Canary’s appearances in Hunter x Hunter are fairly brief but very memorable. Serving as an apprentice butler and bodyguard to the family of one of the main characters, Killua, she removes all trespassers from their property by force. When offered a bit of insight into her backstory, we see an undeniably skilful fighter taking on tens of full-grown men as young girl. Her talents only grow, and she demonstrates a strong capability to pick up new abilities at an impressive rate. Though she’s initially presented as a ruthless guardian, she fluctuates in her ability to maintain her faux callous demeanour. When the main character, Gon, shows up at the residence claiming he’s there to help Killua – who’s in a tricky situation with his rather messed up fam – Canary’s forced to fight him though she’s inclined to believe his intentions are pure. The conflict she displays between integrity, loyalty and compassion as an employee, friend and human being is a difficult one to watch. While I support a woman’s right to choose who she dedicates her life to, if there’s something I’d wish for this character it would be to devote more of it to herself. She’s often treated as disposable, and I can’t help but see her willingness to sacrifice herself for others as an adoption of this mentality.
Emma – The Promised Neverland
Emma’s one third of one of the most heart-warming, lovable trios I’ve come across in a while (shout out to former Rifer Mikael for the recommendation, check out all his amazing work here). This one’s a little difficult to contextualise without spoiling the concept. In a nutshell, it’s set at a shady school within a dystopian reality filled with death and deceit. Something I like about the character of Emma is that she embodies a number of attributes women are often told they can’t possess simultaneously. Though only eleven years old, Emma demonstrates maternal qualities – she’s extremely protective over those she cares for and always does all in her power to aid their comfort and safety. Although she’s often considered too compassionate for her own good, she continually offers others kindness and generosity, knowing that’s what’s needed most in the world. Achieving some of the highest marks in her class, she’s also highly intelligent and is not without athletic talent too. Her criticised capacity for empathy is in the end the thing that really fuels her motivation to push her mind and body. She exercises strength in all its forms in attempt to save as many lives as she can, better her enemies and not take no for an answer.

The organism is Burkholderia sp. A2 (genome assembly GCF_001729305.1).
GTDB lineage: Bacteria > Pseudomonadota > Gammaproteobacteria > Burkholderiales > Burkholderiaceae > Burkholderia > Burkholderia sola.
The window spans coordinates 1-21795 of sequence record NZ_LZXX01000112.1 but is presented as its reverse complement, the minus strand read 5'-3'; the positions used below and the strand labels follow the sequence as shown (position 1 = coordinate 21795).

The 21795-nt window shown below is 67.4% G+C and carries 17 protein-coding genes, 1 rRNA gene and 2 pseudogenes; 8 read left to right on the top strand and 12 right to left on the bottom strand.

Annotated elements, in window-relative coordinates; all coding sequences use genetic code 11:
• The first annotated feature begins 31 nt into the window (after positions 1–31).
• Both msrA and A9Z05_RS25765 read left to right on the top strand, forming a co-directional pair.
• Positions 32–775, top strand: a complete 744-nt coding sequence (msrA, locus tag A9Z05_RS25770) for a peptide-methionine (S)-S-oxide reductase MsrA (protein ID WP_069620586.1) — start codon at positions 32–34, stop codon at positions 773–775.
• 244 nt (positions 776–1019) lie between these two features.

And there you kind of have it, because it wouldn’t be a good ol’ anime list without some honourable mentions. I’d also recommend checking out: Winry and Riza from Full Metal Alchemist: Brotherhood – both strong, capable characters, thriving within lines of work that are considered masculine. Bulma, Videl and Android 18 from Dragon Ball Z – all intelligent, headstrong, fiery forces to be reckoned with. Whilst I’m aware Avatar: The Last Airbender and The Legend of Korra are Western productions and don’t technically count as anime, they’re still great shows filled with some great female roles. Toph, Korra, Azula and Katara are all characters I connected with to some degree, and I’m sure you will too.
There are so many characters that deserve to be on this list – let us know in the comments which ones are missing.